What’s the difference between the independent event planner you met on the elevator and the one you’ll have a drink with and the one you’ll sit next to at dinner? Visit their websites. Check their references. Still hard to separate.
Super customer service? If they don’t make this claim, it could only mean they really don’t have good service. Best rate? Just until they are undersold, forcing them to offer their “ ‘best’ best rate.” Experience? Can’t dispute track records, although some recent examples in the news would challenge that stance.
I was chatting with a longtime planner seeking marketing help, and she couldn’t articulate why someone should choose her over others. Wouldn’t that be the first thing you’d determine before starting a business – or if you plan to get some business?
Independent event planners and small supplier companies that serve them don’t have unlimited budgets to promote themselves. So first try to answer this question: What’s so special about you? Ok, now that your confidence is up, consider these random thoughts as you look to build brand awareness and separate yourself from the pack. Note: proficiency of execution counts – steep financial investment not always necessary.
1. If you don’t have an opinion, find or steal one. You need a voice, which you can cultivate and use everywhere – social media, website, blogs. You don’t have to be a thought leader – let’s face it, everyone can’t – but relevant thoughts count, and people will listen and take notice when you deliver them.
2. Nominate yourself for awards – better yet, win some. There’s nothing like telling the market someone has recognized you. Plaques look great on walls, and one award is worth months of publicity and branding, on marketing pieces, press releases and email signatures at the least.
3. Look for speaking opportunities. Industries crave new voices and personalities, as keynoters or panelists. Seek out the groups appropriate to you, determine their proposal process and timeframe, and get with – and on – the program.
4. Write a guest post. Industry websites and publications that want to be content machines welcome relevant opinions. Write on a topic that does not directly promote your product but provides useful information to your audience. Remember: content sells; selling doesn’t.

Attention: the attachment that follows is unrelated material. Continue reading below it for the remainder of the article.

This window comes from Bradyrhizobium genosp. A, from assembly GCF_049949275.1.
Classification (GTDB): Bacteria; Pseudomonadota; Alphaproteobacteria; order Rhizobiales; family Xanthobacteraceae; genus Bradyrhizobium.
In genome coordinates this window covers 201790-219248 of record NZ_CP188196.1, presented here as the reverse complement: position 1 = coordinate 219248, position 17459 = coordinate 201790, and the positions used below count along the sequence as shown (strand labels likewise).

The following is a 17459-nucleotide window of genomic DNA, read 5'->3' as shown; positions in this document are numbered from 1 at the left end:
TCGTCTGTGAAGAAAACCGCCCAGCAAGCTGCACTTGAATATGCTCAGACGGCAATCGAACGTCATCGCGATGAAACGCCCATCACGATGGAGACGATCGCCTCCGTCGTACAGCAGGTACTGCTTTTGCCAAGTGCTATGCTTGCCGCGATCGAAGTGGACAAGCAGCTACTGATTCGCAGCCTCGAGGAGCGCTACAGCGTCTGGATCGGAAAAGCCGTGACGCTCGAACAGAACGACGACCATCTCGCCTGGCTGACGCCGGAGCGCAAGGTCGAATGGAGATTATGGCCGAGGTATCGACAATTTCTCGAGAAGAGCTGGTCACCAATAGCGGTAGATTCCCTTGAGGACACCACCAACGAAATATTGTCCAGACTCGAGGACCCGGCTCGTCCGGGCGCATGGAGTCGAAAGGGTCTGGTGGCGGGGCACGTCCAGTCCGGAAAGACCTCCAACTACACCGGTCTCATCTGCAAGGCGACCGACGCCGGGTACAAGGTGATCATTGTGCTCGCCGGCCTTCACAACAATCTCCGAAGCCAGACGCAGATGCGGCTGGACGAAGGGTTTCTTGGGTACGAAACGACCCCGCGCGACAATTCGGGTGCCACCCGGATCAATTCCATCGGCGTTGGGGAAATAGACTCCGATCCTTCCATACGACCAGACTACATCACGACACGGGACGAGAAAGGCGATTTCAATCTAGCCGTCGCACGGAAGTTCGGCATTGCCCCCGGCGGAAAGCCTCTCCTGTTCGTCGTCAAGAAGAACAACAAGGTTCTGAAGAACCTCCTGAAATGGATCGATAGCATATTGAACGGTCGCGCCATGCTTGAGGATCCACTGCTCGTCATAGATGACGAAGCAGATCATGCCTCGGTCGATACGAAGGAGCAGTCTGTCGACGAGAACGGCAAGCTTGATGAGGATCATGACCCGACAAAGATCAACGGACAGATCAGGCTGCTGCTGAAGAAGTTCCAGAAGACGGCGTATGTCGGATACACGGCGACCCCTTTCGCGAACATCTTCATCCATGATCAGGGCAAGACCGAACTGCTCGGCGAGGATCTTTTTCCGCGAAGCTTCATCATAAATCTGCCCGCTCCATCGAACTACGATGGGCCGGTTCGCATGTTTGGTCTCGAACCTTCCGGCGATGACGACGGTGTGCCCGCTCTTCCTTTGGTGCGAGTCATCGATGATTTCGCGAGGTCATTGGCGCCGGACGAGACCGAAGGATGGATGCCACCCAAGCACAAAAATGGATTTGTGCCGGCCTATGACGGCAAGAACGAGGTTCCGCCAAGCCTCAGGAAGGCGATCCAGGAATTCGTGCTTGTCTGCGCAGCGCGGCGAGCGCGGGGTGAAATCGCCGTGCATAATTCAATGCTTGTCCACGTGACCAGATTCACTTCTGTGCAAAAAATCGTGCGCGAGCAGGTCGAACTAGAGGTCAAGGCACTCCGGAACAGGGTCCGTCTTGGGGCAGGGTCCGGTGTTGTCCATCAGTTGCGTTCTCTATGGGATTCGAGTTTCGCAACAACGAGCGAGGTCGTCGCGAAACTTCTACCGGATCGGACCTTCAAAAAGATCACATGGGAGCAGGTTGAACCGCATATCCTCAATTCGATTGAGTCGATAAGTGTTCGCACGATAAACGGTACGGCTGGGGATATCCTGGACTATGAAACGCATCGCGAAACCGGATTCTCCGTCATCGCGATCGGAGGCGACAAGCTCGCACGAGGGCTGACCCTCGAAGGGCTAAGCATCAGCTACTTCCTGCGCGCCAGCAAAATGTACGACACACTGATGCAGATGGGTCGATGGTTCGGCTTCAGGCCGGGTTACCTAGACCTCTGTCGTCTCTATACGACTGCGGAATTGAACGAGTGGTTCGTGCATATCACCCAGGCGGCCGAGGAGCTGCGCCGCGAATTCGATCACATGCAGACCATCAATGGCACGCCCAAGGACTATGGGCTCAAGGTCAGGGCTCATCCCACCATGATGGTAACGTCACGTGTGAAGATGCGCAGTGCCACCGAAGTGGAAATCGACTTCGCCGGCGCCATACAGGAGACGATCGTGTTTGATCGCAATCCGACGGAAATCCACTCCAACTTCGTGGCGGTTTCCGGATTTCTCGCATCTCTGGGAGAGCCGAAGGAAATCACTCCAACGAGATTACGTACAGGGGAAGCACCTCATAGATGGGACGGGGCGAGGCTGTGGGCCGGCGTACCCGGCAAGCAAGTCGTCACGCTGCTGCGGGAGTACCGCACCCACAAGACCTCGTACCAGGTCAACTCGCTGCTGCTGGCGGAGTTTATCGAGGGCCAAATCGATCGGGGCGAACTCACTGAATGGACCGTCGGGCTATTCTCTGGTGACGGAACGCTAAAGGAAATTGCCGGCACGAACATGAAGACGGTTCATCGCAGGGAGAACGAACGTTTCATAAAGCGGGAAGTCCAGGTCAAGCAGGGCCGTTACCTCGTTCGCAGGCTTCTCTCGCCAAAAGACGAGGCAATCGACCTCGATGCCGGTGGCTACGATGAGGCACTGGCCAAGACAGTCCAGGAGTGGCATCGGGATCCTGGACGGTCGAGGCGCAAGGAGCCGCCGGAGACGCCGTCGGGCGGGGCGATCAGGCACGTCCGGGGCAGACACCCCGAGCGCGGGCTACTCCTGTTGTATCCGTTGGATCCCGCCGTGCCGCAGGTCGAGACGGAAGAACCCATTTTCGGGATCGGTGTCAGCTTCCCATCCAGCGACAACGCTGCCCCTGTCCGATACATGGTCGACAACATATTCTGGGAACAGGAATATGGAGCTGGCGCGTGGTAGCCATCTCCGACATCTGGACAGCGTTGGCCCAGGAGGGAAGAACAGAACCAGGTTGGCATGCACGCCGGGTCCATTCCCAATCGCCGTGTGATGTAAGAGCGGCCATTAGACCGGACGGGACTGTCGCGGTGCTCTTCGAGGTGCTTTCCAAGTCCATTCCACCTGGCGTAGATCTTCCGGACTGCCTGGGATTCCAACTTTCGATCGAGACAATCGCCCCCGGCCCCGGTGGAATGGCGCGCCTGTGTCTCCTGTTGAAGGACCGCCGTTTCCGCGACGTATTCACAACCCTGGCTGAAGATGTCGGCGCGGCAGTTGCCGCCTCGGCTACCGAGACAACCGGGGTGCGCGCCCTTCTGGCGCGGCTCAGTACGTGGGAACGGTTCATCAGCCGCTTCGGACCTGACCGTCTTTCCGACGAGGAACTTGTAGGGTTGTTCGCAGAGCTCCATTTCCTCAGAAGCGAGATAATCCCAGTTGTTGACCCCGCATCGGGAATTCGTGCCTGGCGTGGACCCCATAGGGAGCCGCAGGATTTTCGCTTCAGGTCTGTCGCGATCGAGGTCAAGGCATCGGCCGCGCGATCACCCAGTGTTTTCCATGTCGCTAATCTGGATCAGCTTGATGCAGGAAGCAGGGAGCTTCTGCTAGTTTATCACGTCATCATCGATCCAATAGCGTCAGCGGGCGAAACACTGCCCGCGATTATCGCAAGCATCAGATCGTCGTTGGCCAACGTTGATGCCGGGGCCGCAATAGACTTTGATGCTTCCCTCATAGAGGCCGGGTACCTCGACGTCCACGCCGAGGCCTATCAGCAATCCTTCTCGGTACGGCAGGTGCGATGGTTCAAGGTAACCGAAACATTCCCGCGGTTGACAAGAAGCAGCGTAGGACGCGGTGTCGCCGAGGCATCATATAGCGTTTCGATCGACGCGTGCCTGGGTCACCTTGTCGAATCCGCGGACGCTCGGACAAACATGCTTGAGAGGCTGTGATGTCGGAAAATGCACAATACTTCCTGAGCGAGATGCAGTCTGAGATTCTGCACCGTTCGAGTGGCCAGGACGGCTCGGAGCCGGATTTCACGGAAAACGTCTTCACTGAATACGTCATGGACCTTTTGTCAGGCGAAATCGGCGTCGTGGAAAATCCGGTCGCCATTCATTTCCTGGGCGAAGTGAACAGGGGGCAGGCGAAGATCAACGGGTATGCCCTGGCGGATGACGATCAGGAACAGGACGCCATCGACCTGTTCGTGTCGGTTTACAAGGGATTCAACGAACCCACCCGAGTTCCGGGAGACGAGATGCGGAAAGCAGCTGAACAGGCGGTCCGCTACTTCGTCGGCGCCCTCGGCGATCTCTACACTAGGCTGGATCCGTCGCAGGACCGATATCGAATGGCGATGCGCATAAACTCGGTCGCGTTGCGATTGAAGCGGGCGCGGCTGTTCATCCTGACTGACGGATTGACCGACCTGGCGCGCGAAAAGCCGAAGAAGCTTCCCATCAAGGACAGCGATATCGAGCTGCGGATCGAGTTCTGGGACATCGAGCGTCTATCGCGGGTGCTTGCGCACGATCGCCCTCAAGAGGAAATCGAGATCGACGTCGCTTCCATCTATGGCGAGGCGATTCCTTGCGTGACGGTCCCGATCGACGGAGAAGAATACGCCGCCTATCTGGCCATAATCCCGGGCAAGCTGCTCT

5. “Always Be Helping” replaces “Always Be Closing.” Get away from the hard-sell approach and be a resource — it will be a quicker route to earning trust and respect, and increase your odds of getting the business anyway.
6. Make your website a work in progress. Many people redesign and refine their sites, then go to sleep on them. How can you keep it vibrant and changing so that your market wants to come back and check it out first thing every morning?
7. Write a White Paper. In a world where custom content is king, take charge and produce the de facto, in-depth research on the topics that matter to your audience and that position you as a thought leader (oops, as a thoughtful person).
8. Speaking of research, there’s nothing like snap industry polls that generate quick content and compelling information for a market. Consider one of the many reasonably priced services that allow you to survey your audience and post timely results on your site and via social media.
9. Be everywhere – or give the impression you are. Social media. Live events. Quotes in industry publications.
10. Take a reporter to lunch. Relationships go a long way toward increasing your chances of standing out and actually getting coverage when you have something relevant to push. Understand how they evaluate information, what they look for, and how they make decisions on what gets in and what doesn’t.
11. Are you “a niche” or “all things to all people”? I’ve never met a travel agency, for example, that says it can’t handle corporate meetings. Many can, but most can’t – they’re just afraid to say they can’t do something for fear of losing a business opportunity. Let people associate you with a specialty.
12. Join the conversation. Social media is an opportunity, not an obstacle. “Conversations are markets,” says author Patrick Schwerdtfeger. Use it to get in on the discussions and as a vehicle to lead viewers to your important links.
13. Push a theme — not a release. Press people get hundreds of releases. Yours better be on the level of a cure for a rare disease if you expect coverage. Approach the media with a theme, or a relevant topic for them to cover. Then you can lend key input because you happen to be an expert on the topic.
14. Start a webinar series. Great chance for you to further your position of providing industry content while capturing leads of people who show a direct interest in the topic and hopefully your product category.
15. PRWeb and others. There are services tailored to provide broad-reaching distribution of your news to the appropriate sources. Find them – and use them.
16. Placement or purpose? At a past company, we had a great case study of a key client, and we had to decide: do we pitch this story to an industry publication or do we write it ourselves, manage the distribution process, and use it as collateral marketing material? Now if an industry pub picks it up, there’s the perception of a third party independently acknowledging you — but it’s confined to their circulation list. If you write it as impartially and non-promotional as you can, and share it intelligently using all the avenues at your disposal (social media, tradeshow handouts, mailings to your own lists), you likely will get a wider reach.
17. Interview a key industry figure. Then market the interview and place it on your website.
18. Friends in the right places. Latch onto key influencers. Have them follow you and serve as brand ambassadors.
For more insights from Jim Alkon, please visit his blog www.mediadevelopment.biz.